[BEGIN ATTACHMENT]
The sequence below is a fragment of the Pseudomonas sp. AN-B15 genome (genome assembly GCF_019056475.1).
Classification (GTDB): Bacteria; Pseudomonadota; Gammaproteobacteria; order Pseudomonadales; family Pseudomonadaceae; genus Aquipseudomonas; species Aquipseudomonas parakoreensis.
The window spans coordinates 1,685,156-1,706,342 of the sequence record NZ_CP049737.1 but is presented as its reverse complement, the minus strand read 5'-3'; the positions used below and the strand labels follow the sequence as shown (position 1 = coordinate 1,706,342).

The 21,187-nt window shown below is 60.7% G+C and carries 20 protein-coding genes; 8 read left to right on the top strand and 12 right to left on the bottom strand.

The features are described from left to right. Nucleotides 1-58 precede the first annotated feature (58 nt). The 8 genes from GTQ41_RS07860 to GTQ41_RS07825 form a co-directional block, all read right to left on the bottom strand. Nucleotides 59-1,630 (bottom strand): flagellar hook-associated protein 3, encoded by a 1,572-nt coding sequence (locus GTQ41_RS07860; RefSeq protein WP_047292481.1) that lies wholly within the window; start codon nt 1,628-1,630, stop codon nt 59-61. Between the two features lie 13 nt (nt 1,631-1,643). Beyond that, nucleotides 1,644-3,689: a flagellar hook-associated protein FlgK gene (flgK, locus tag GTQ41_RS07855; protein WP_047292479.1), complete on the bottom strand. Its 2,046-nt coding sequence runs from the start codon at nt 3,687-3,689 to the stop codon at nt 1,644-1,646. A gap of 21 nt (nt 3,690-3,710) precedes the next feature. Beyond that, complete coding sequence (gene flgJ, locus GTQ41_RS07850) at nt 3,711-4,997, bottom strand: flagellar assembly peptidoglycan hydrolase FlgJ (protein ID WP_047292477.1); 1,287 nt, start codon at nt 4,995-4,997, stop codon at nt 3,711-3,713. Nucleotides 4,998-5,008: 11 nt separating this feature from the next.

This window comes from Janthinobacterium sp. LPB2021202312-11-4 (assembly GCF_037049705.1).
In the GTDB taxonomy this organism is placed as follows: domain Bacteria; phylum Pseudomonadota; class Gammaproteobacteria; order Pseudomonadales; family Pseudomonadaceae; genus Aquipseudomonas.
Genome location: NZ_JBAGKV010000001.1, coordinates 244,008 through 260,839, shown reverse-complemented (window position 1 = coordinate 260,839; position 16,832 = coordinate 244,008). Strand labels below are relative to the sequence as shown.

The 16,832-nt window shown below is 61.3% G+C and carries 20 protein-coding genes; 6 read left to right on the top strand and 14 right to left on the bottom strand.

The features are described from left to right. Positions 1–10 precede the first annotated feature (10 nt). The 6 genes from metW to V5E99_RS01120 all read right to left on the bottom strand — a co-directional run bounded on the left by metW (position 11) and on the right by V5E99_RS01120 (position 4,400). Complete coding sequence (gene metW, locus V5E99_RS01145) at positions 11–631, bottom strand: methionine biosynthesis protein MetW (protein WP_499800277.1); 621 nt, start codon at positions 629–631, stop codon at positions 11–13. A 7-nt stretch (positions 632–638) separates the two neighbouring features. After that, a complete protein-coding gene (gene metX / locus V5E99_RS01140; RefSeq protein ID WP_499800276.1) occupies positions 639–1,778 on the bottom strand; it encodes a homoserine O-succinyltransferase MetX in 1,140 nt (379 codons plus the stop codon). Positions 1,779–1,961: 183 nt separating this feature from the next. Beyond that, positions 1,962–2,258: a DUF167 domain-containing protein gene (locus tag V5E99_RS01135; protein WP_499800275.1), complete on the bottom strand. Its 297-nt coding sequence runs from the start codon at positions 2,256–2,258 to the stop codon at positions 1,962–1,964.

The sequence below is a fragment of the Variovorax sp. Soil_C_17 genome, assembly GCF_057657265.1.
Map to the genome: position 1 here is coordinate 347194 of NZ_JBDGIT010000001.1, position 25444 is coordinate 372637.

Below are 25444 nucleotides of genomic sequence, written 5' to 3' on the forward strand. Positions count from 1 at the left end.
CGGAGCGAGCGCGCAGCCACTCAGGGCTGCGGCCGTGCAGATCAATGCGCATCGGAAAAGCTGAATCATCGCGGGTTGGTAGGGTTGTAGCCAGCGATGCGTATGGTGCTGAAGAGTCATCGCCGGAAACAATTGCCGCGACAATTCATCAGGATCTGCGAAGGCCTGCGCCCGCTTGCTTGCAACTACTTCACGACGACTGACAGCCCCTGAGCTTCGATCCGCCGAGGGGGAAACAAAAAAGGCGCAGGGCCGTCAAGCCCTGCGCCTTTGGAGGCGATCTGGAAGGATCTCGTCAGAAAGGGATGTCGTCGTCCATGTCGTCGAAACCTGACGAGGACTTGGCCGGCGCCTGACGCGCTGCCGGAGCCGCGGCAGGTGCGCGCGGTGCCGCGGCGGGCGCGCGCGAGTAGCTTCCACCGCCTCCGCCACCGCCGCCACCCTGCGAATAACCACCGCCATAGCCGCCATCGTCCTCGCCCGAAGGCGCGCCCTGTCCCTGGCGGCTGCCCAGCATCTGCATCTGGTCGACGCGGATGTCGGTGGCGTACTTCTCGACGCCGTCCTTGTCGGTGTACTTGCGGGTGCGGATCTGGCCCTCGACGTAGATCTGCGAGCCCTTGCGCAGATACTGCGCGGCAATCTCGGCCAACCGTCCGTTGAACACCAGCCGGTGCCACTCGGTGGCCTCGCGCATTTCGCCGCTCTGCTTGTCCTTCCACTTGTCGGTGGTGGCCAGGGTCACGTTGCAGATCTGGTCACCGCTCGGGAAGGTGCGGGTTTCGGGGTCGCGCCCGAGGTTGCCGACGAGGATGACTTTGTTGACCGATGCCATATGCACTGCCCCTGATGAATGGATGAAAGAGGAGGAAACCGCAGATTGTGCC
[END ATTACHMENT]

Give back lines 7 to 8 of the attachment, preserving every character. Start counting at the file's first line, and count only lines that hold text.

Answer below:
In the GTDB taxonomy this organism is placed as follows: domain Bacteria; phylum Pseudomonadota; class Gammaproteobacteria; order Pseudomonadales; family Pseudomonadaceae; genus Aquipseudomonas.
Genome location: NZ_JBAGKV010000001.1, coordinates 244,008 through 260,839, shown reverse-complemented (window position 1 = coordinate 260,839; position 16,832 = coordinate 244,008). Strand labels below are relative to the sequence as shown.